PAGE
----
It’s not difficult to think of that single data point a bit more holistically, to drive some fanciful thinking about the Link ridership numbers. If the city added that many people, how many people have moved to the metro area? This table is for 2012-2013; what about the year before, and what about this year?

    Seattle is growing; it’s not hard to make the connection that Link use grows just the same. Not that it’s a problem, or anything :).

    1. Before Link came in, how many of those new arrivals would have moved to the Rainier Valley?

    2. @Adam: Yeah, plus we start from an artificially low base [Hint: look at Metro’s ridership numbers for 2007 through 2009].

      1. The artificially low base is true, but a context is needed.
        1. Link has been dinged for its low ridership numbers, without context, since it opened. So – welcome to the other side of that pillow.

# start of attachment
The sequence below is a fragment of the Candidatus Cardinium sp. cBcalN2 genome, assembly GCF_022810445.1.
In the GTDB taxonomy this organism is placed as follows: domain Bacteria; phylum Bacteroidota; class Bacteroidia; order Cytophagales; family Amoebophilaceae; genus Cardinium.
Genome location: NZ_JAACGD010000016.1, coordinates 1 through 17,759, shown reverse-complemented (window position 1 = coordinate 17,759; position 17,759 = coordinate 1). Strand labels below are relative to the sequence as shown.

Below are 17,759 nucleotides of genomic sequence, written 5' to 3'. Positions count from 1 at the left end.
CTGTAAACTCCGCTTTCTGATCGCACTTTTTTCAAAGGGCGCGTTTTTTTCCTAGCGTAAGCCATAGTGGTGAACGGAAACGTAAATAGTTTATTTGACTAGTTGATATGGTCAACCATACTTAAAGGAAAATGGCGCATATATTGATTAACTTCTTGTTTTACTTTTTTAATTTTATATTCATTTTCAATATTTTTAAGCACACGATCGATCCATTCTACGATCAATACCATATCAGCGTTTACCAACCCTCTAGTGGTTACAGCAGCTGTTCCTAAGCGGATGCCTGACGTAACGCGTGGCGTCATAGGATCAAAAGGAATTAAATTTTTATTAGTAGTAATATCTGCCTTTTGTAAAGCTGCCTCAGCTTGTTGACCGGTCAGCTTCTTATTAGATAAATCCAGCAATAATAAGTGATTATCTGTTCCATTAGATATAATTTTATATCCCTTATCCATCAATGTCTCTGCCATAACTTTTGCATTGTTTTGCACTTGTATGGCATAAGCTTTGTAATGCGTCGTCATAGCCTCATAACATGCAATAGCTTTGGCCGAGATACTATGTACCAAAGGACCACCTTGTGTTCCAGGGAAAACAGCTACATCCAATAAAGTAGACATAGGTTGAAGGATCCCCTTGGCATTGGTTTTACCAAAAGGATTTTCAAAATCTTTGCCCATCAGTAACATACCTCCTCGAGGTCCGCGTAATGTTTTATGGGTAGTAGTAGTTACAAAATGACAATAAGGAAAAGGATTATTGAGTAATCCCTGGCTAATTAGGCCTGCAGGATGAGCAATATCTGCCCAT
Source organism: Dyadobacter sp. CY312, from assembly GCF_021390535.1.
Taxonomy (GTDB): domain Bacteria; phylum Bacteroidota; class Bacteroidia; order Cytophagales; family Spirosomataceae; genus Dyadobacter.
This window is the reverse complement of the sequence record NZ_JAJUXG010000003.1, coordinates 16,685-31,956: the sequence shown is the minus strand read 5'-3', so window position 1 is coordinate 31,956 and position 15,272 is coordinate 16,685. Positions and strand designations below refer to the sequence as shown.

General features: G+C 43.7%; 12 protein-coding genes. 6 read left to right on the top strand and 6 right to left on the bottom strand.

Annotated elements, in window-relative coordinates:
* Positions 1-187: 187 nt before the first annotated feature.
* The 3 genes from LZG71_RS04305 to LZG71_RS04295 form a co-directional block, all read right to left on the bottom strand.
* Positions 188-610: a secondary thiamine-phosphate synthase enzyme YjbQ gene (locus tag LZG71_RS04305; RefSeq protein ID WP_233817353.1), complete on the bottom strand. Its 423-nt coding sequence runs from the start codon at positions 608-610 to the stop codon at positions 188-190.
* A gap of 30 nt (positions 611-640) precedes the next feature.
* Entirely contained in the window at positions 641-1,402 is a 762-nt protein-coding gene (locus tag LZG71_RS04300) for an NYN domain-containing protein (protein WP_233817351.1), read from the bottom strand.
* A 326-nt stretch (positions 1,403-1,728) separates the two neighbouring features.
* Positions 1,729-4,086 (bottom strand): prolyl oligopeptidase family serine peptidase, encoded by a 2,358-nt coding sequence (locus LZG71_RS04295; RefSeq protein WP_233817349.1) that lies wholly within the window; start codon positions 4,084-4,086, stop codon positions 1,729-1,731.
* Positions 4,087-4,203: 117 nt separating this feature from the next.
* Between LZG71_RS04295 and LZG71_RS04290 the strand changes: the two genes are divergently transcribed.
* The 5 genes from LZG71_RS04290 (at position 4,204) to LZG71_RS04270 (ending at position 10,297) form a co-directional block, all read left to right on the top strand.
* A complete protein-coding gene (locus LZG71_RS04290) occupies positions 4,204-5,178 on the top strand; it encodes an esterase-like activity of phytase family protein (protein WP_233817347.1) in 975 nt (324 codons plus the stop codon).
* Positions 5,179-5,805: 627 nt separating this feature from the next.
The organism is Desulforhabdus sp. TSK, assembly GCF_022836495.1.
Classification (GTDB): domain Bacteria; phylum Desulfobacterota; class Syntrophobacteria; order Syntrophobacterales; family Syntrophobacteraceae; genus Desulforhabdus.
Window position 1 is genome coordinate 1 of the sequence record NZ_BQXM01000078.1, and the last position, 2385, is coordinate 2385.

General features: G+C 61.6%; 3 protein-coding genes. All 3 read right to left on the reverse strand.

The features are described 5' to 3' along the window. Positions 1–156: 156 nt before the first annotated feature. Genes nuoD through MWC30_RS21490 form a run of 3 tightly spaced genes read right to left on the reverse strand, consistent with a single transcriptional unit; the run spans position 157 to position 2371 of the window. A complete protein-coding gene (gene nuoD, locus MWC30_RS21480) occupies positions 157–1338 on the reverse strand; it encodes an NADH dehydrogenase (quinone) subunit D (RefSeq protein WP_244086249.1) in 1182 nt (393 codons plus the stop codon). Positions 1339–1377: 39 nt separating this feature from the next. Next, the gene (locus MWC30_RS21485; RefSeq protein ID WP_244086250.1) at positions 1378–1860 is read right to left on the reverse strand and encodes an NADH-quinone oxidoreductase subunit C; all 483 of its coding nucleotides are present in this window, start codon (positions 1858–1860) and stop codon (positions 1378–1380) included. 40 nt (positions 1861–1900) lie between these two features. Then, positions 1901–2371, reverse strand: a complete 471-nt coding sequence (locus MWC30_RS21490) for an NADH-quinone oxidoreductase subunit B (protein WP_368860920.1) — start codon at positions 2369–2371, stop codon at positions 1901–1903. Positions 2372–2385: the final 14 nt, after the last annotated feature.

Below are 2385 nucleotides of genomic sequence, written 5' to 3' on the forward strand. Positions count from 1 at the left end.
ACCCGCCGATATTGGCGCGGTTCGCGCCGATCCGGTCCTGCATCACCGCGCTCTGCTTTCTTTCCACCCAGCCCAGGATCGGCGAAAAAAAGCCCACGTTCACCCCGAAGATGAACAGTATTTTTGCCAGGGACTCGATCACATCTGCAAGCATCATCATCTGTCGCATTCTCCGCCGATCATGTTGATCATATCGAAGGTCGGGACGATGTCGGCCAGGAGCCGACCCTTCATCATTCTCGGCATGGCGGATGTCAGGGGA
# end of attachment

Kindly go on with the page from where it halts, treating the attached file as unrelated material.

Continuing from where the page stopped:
2. That low base accounts for rate of growth the first 2-3 years. The rest is unusual. There has been minimal TOD in the Rainier Valley – a lot of this growth, it would seem, is behavioral. I personally would love to see ST do a walkshed study of those RV stops. It is WAY more than 1/4 mile.

      2. I agree that light rail stations draw a lot further than the 1/4 mile that is commonly accepted. When Buffalo opened their line, they had a much lower ridership than they expected. When they did a detail analysis, they found most stations drew from much further than they expected, but their feeder bus arrangement was bringing far fewer passengers than they expected.

    3. Huh? In the best year Seattle grew something like 2.8%, but we are seeing 13% growth in Central Link ridership. It’s hard to imagine how a 2.8% increase in general population could realistically lead to a 13% increase in Link ridership.

      And, yeah, if the majority of new residents left their cars at home and took Link instead then you could see something like this, but wouldn’t that imply that Link is working extremely well? Growth in the city without growth in road demand/infrastructure? That is transit and urban planning Nirvana.